Drunken teens, kitchen fires, malicious calls - behind the scenes with Dublin Fire Brigade on St Patrick's night
St Patrick’s Day is “Saturday night times five” for members of the Dublin Fire Brigade (DFB), and this year proved no different.
The Herald accompanied the crew from Phibsborough Fire Station on the night, and drunken teenagers was the main issue.
From 7pm, members were called to scenes across the city, having to deal with people completely unaware of the dangers they were putting themselves into.
One call shortly after they began their shift asked the crew to attend to a 15-year-old found lying unconscious on Dame Street, having drunk a litre of vodka.
Minutes later they were at the scene tending to the passed-out teenager while about 20 of his friends looked on.
“As you can see, this young lad is incapacitated after drinking an entire bottle of vodka,” said District Officer Alan Dillon.
“We would treat him in the same manner as anyone else, but the problem with him is that he’s a minor.
“None of his friends, who are also minors, can be deemed responsible to take care of him, but unlike adults he can’t refuse care from medical staff.”
After the teenager was seen to, another radio call came in regarding a 14-year-old girl who had passed out after also drinking a large quantity of vodka.
DO Dillon said such call-outs were typical during the national holiday, which was like “a Saturday night multiplied by five”.
“It would definitely be one of the busiest days of the year – it’s Dublin’s Mardi Gras essentially,” he said.
Another call came though regarding a domestic fire in an apartment building on Hatch Street. Four fire engines were at the scene with nearly 20 members of the brigade.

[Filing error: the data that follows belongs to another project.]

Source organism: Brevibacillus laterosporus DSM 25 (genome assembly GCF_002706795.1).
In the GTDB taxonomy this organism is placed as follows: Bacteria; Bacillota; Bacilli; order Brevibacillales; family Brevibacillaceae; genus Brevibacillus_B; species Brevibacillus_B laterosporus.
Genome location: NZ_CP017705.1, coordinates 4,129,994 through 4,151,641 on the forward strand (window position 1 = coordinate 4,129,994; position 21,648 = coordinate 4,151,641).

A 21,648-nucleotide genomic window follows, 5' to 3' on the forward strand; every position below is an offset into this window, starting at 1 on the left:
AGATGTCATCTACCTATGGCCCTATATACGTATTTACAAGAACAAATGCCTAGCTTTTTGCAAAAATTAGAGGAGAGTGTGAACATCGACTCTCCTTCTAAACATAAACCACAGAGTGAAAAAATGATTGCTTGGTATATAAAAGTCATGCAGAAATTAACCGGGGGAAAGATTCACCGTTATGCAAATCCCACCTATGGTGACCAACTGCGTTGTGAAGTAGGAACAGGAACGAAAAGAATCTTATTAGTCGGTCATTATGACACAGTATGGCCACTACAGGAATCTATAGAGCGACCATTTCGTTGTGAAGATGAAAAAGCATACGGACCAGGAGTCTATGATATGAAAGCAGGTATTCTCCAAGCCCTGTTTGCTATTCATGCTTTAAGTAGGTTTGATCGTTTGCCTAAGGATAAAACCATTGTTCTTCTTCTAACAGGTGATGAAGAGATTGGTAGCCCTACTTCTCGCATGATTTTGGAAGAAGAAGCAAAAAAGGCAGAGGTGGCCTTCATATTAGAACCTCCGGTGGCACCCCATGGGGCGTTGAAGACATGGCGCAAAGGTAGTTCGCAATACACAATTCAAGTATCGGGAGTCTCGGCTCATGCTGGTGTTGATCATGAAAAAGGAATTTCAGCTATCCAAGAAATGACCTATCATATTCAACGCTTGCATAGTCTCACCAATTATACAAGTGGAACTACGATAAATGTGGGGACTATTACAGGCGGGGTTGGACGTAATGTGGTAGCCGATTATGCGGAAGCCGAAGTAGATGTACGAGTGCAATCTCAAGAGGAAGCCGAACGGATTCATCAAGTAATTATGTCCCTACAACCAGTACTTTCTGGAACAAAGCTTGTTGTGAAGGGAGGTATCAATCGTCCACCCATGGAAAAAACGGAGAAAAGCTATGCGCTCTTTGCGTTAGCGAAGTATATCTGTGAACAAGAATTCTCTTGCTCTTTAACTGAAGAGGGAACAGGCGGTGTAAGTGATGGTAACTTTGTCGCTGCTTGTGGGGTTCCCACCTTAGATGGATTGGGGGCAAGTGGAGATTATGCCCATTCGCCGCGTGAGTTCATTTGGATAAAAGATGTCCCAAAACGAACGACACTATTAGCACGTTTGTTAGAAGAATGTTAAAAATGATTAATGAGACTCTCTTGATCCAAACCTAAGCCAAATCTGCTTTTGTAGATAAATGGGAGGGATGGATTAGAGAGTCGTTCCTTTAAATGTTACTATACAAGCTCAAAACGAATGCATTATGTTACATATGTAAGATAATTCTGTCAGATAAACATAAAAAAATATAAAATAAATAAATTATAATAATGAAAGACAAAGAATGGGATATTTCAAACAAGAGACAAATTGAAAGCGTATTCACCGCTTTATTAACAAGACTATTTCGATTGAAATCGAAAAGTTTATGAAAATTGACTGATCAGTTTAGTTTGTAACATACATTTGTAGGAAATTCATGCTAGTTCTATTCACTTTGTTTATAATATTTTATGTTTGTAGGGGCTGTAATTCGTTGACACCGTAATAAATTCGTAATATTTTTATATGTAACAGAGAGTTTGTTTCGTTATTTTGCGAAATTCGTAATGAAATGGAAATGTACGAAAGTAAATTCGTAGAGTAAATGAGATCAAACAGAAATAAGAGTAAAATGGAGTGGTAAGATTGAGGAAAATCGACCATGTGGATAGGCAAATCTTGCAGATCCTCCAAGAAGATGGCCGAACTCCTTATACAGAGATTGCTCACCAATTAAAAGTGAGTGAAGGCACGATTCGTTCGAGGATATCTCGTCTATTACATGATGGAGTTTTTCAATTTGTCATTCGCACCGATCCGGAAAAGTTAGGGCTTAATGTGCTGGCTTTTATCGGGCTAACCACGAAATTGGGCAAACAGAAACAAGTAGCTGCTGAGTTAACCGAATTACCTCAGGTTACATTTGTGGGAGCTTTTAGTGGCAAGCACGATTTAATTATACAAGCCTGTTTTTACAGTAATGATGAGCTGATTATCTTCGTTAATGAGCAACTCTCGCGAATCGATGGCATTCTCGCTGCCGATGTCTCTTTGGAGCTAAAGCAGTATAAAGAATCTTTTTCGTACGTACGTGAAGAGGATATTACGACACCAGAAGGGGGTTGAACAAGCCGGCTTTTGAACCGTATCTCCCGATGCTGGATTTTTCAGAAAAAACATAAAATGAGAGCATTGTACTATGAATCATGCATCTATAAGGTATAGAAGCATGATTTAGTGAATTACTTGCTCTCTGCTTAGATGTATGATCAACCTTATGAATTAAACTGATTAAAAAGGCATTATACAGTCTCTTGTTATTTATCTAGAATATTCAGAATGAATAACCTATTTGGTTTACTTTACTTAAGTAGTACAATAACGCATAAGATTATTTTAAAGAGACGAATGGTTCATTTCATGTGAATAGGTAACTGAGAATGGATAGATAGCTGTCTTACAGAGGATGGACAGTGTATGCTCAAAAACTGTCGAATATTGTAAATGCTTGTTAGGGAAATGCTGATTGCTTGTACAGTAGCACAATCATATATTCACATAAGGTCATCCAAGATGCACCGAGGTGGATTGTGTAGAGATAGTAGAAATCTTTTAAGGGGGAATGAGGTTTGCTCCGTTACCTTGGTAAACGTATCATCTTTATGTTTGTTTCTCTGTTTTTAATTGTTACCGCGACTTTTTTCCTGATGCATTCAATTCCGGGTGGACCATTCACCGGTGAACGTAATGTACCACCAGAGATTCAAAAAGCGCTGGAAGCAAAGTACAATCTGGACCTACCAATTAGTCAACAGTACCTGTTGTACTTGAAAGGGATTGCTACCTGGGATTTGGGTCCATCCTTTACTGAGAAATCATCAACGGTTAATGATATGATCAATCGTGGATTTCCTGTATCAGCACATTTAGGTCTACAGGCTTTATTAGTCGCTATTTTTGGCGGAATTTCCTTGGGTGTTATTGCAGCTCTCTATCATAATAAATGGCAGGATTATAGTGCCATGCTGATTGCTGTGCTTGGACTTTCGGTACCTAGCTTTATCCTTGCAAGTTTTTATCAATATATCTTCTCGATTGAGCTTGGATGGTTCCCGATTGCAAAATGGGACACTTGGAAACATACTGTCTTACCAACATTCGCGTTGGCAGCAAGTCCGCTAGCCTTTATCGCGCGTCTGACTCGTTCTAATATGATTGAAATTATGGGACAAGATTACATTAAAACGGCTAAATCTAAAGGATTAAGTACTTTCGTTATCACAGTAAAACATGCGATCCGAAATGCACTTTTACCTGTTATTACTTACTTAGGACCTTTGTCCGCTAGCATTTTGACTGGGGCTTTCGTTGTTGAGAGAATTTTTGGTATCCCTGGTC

However, there was no sign of any smoke or fire.
“This is what we call a malicious false alarm. Someone deliberately made the call knowing that there was no emergency,” said DO Dillon.
“Because of the sheer risk of an old building like this going on fire we have to use the weight of our resources to cope with a worse-case scenario.”
Around 17pc of the calls DFB receives are malicious, down from 30pc in recent years.
Up until midnight, three intoxicated people were sick in the back of HSE ambulances.
“This is a big nuisance to emergency staff as it could take up to 20 minutes for them to clean and disinfect the vehicle – while they could be tending to other emergencies,” said DO Dillon.
Another very common incident on St Patrick’s Day and at weekends is people starting fires while trying to cook when drunk.
One such incident was in an apartment on Fitzwilliam Quay. Fortunately, the fire was minor and did not get out of hand.
“This happens a lot and we have to constantly warn the public not to cook after a night out,” said DO Dillon.
“Get a takeaway instead because you could risk setting your whole house on fire.
“We have a very bad relationship with drink in this country, no doubt about it.
“However, no one expects this day to be easy. We have to be prepared and have to be at our best.”